Juan Manuel Fangio
Argentine Formula One drivers
Argentine racecar drivers
Argentines of Italian descent
Argentine Formula One drivers Forum
Juan Manuel Fangio , nicknamed El Chueco ("knock-kneed") or El Maestro ("The Master"), was a race car driver from Argentina, who dominated the first decade of Formula One racing. He won five Formula One World Driver's Championships a record which stood for 46 years until eventually beaten by Michael Schumacher with four different teams , a feat that has not been repeated since. Many still consider him to be the greatest driver of all time.
Juan Manuel Fangio, unlike most later Formula One drivers, started his racing career at a mature age and was the oldest driver in many of his races. During his career, drivers raced almost without protective equipment. Fangio had no compunction about leaving a team, even after a successful year or even during a season, if he thought he would have a better chance with a better car. As was common at the time, several of his race results were shared with team-mates after he took over their cars during races when his own had technical problems. His rivals included Alberto Ascari, Giuseppe Farina and Stirling Moss.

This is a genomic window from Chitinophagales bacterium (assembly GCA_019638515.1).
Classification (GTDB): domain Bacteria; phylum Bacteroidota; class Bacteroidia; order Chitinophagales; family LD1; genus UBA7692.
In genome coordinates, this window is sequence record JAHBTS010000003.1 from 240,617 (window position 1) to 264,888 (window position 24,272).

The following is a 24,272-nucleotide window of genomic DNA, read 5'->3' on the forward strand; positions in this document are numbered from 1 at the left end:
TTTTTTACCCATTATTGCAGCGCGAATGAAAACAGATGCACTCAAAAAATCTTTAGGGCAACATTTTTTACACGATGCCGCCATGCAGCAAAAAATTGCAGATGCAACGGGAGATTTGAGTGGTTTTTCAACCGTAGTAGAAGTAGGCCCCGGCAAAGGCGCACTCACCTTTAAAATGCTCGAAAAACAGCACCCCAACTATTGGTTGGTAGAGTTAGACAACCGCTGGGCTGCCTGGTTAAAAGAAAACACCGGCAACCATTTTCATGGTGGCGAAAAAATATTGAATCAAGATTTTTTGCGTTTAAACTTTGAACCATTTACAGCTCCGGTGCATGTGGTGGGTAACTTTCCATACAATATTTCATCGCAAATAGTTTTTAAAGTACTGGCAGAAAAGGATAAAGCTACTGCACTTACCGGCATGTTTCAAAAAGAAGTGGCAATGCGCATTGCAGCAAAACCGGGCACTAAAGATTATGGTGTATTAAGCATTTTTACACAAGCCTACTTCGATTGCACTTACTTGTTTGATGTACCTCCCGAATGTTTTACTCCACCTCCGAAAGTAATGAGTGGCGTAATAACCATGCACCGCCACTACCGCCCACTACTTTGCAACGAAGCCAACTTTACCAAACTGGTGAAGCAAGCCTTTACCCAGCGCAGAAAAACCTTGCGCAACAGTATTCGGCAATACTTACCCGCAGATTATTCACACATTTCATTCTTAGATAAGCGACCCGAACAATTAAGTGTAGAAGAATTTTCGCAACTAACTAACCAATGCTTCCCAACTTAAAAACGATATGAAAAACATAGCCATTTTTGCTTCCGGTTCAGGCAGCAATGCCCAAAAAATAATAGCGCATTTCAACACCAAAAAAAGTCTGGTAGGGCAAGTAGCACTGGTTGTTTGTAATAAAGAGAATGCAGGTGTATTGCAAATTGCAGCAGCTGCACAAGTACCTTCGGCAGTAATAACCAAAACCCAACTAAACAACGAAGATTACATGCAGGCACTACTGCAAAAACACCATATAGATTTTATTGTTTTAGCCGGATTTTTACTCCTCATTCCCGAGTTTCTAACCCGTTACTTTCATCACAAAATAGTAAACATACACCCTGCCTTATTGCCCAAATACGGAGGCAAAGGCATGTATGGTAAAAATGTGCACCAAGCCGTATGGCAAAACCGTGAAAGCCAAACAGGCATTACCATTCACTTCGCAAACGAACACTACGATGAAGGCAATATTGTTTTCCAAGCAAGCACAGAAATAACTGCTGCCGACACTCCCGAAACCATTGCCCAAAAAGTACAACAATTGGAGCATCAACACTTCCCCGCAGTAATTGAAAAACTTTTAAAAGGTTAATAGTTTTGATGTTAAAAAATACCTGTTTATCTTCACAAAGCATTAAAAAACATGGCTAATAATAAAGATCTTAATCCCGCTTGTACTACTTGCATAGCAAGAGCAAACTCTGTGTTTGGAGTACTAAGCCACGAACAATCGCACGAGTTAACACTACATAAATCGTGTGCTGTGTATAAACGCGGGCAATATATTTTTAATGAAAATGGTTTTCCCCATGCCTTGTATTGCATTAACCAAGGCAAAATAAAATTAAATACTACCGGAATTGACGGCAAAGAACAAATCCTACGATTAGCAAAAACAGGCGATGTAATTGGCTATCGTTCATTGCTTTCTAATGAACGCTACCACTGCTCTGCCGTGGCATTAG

Fangio's first entry into Formula One came in the 1948 French Grand Prix at Reims, where he started his Simca Gordini from 11th on the grid but retired. He did not drive in F1 again until the following year at San Remo, but having upgraded to a Maserati 4CLT/48 sponsored by the Automobile Club of Argentina he dominated the event, winning both heats to take the aggregate win by almost a minute over Prince Bira. Fangio entered a further six F1 races in 1949, winning four of them against top-level opposition.
The Official Formula 1 Website
F1 Fanatics: Juan Manuel Fangio
Cine Nacional: Operacion Fangio
La Nacion: Cuando los mayores no deben manejar
Juan Manuel Fangio Website
Maserati Celebrates Fangio
Fangio the greatest racecar driver
Juan Manuel Fangio Museum
Amigos de Fangio
This article is licensed under the GNU Free Documentation License. It uses material from the Wikipedia article Juan Manuel Fangio